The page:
OCR - P3: Electric circuits

P3.3 How do series and parallel circuits work?
Background to the topic What you should be able to do:

When electric charge flows through a component (or device), work is done by the power supply and energy is transferred from it to the component and/or its surroundings.

Potential difference measures the work done per unit charge.

In a series circuit the charge passes through all the components, so the current through each component is the same and the work done on each unit of charge by the battery must equal the total work done by the unit of charge on the components.

The potential difference (p.d.) is largest across the component with the greatest resistance and a change in the resistance of one component will result in a change in the potential differences across all the components.

In a parallel circuit each charge passes through only one branch of the circuit, so the current through each branch is the same as if it were the only branch present and the work done by each unit of charge is the same for each branch and equal to the work done by the battery on each charge.

The current is largest through the component with the smallest resistance, because the same battery p.d. causes a larger current to flow through a smaller resistance than through a bigger one.

When two or more resistors are placed in series the effective resistance of the combination (equivalent resistance) is equal to the sum of their resistances, because the battery has to move charges through all of them.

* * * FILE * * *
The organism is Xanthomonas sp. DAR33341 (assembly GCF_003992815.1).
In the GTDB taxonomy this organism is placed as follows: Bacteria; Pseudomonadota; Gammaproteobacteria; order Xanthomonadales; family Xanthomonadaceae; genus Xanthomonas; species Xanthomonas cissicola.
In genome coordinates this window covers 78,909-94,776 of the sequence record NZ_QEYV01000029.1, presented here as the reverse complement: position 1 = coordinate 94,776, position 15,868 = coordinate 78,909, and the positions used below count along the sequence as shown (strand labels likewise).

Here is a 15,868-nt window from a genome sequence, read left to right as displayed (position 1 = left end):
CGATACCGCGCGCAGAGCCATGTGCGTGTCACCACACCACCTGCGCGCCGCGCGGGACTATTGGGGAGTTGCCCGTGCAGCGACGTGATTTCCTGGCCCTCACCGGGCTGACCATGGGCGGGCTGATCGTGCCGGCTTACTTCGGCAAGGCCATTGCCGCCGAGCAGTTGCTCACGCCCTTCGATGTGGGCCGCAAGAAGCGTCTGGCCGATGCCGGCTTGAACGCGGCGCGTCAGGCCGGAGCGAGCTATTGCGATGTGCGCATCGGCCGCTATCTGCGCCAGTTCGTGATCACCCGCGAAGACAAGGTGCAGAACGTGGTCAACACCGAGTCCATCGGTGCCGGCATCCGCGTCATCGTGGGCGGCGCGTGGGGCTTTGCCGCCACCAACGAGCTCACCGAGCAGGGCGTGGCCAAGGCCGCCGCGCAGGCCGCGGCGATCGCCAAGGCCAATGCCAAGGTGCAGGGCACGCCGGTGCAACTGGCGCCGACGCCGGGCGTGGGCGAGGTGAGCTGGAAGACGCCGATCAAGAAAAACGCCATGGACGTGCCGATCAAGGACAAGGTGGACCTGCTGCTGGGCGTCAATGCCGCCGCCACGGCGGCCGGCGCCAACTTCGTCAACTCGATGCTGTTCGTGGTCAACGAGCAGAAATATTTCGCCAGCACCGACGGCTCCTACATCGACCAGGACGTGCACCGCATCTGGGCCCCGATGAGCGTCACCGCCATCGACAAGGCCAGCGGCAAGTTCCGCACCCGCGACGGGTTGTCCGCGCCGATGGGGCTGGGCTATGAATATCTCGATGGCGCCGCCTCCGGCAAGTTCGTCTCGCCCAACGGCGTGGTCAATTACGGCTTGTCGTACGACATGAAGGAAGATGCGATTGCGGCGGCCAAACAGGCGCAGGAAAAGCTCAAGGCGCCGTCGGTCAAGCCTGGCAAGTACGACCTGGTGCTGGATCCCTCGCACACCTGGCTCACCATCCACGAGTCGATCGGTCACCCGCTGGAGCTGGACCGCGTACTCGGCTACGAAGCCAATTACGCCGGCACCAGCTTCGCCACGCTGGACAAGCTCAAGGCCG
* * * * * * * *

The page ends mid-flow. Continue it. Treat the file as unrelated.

Two (or more) resistors in parallel provide more paths for charges to move along than either resistor on its own, so the effective resistance is less.

Some components are designed to change resistance in response to changes in the environment

e.g. the resistance of an LDR varies with light intensity, the resistance of a thermistor varies with temperature; these properties used in sensing systems to monitor changes in the environment.

1. Relate the potential difference between two points in the circuit to the work done on, or by, a given amount of charge as it moves between these points

potential difference (V) = work done (energy transferred) (J) รท charge (C)

2. a) describe the difference between series and parallel circuits: to include ideas about how the current through each component and the potential difference across each component is affected by a change in resistance of a component

b) describe how to practically investigate the brightness of bulbs in series and parallel circuits.

Be able to draw circuit diagrams for the circuits used

3. explain, why, if two resistors are in series the net resistance is increased, whereas with two in parallel the net resistance is decreased (qualitative only - no maths any more!)

4. solve problems for circuits which include resistors in series, using the concept of equivalent resistance

5. explain the design and use of d.c. series circuits for measurement and testing purposes including exploring the effect of:

a) changing current in filament lamps, diodes, thermistors and LDRs

b) changing light intensity on an LDR

c) changing temperature of a thermistor (NTC only)